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5 Responses to “What Happened to the Press in Gaza?”

  1. JOEL TRACY says:

    It is troubling that the press is frequently biased, telling half stories, not only with Israel but from what I’ve seen a wide range of topics. I was wondering the other day if it has always been this way? Maybe there was a golden age when reporting was taken more seriously. I remember reading that after the horrors of WW2 reporting was better quality, but didn’t check to see if that was true. What ever the case, it makes me think of the importance of learning critical thinking skills. With todays news reporting those skills are more important than ever.

  2. ROBERT FIPPINGER says:

    Thankfully the media control on information has been significantly reduced as a result of the Internet, talk radio and cable news making alternatives possible IE: Fox News.

  3. GERALD DRYANSKY says:

    These reports coming out now on the Gaza coverage is a blatant example of the NYT’s peculiar bias against Israel. The Foreign Press Association and particular witnesses of their own experience comes out about how Hamas treated the press– mentioning the actual threats to their lives that did occur. The NYT reporter responds with a furious e-mail against it, with the weak argument that no one she met suffered this treatment.

    Whom did she meet? Despite being ethnically Jewish she might well have received the accolade of “honorary Islamist” such as the the “honorary Aryans” received from Hitler– a honor she may well appreciate more than a Pulitzer prize for admirable reporting.

    On Monday, the Foreign Press Association, an umbrella group representing foreign journalists working in Israel and the Palestinian Authority, issued a strongly worded condemnation of Hamas’s intimidation tactics and its interference with their reporting in Gaza.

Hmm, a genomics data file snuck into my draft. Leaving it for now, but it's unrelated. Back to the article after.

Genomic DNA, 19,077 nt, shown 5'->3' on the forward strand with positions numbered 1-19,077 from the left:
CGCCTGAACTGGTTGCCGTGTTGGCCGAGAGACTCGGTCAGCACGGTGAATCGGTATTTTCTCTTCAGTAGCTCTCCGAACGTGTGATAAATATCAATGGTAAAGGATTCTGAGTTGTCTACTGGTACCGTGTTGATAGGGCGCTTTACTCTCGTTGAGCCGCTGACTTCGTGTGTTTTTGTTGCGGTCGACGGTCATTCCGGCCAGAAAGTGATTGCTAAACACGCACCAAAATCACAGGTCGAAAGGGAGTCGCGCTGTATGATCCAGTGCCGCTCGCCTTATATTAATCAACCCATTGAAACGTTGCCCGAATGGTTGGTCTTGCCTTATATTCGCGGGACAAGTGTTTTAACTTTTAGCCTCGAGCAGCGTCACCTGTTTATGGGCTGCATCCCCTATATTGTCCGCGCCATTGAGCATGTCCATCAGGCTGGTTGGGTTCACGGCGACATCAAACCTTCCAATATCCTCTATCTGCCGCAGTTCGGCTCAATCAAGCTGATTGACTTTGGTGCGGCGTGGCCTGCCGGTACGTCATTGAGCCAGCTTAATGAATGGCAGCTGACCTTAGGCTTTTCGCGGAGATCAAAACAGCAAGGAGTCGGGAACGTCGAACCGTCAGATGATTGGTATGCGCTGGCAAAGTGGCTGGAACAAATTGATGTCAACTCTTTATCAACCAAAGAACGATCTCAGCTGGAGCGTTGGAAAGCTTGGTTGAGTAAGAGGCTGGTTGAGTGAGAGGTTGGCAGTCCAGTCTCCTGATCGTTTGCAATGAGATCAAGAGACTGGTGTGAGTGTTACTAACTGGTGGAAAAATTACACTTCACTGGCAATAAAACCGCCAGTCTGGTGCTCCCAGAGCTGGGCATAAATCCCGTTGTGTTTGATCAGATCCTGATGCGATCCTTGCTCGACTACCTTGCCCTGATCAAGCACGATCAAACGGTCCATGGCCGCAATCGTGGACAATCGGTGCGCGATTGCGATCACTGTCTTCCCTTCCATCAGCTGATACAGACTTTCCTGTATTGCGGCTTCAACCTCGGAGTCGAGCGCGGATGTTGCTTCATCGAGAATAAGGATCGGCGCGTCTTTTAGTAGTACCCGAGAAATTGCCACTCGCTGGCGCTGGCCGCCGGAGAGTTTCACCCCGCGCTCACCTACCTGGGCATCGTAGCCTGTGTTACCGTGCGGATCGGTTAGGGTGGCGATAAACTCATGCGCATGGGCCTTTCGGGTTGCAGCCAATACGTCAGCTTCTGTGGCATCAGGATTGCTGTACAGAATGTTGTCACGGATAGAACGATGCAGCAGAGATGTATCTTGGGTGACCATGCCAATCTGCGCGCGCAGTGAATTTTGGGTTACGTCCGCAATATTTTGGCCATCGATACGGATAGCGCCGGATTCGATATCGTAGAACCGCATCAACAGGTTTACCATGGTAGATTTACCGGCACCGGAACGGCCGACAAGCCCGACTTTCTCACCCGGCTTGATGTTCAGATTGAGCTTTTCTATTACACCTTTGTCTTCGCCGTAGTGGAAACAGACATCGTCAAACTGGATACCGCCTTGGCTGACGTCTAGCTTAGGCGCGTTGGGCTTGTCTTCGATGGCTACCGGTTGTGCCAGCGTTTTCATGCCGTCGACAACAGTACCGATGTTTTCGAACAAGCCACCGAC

“The FPA protests in the strongest terms the blatant, incessant, forceful and unorthodox methods employed by the Hamas authorities and their representatives against visiting international journalists in Gaza over the past month,” the statement said. “The international media are not advocacy organizations and cannot be prevented from reporting by means of threats or pressure, thereby denying their readers and viewers an objective picture from the ground.”

    As well as targeting journalists in Gaza, the press organization said it was aware that Hamas had been taking steps to vet those media personnel it did not approve of and to prevent them from reporting in Gaza.

    “Such a procedure is vehemently opposed by the FPA,” the statement said.

    The FPA asserted that “in several cases, foreign reporters working in Gaza have been harassed, threatened or questioned over stories or information they have reported through their news media or by means of social media.”

    In an article for Haaretz on Wednesday that highlighted the FPA condemnation, reporter Matthew Kalman said “Hamas repeatedly demanded a list of the names of correspondents” who were using a specially-chartered bus via a safe passage route into Gaza, “in order to draw up a blacklist of individuals and networks.”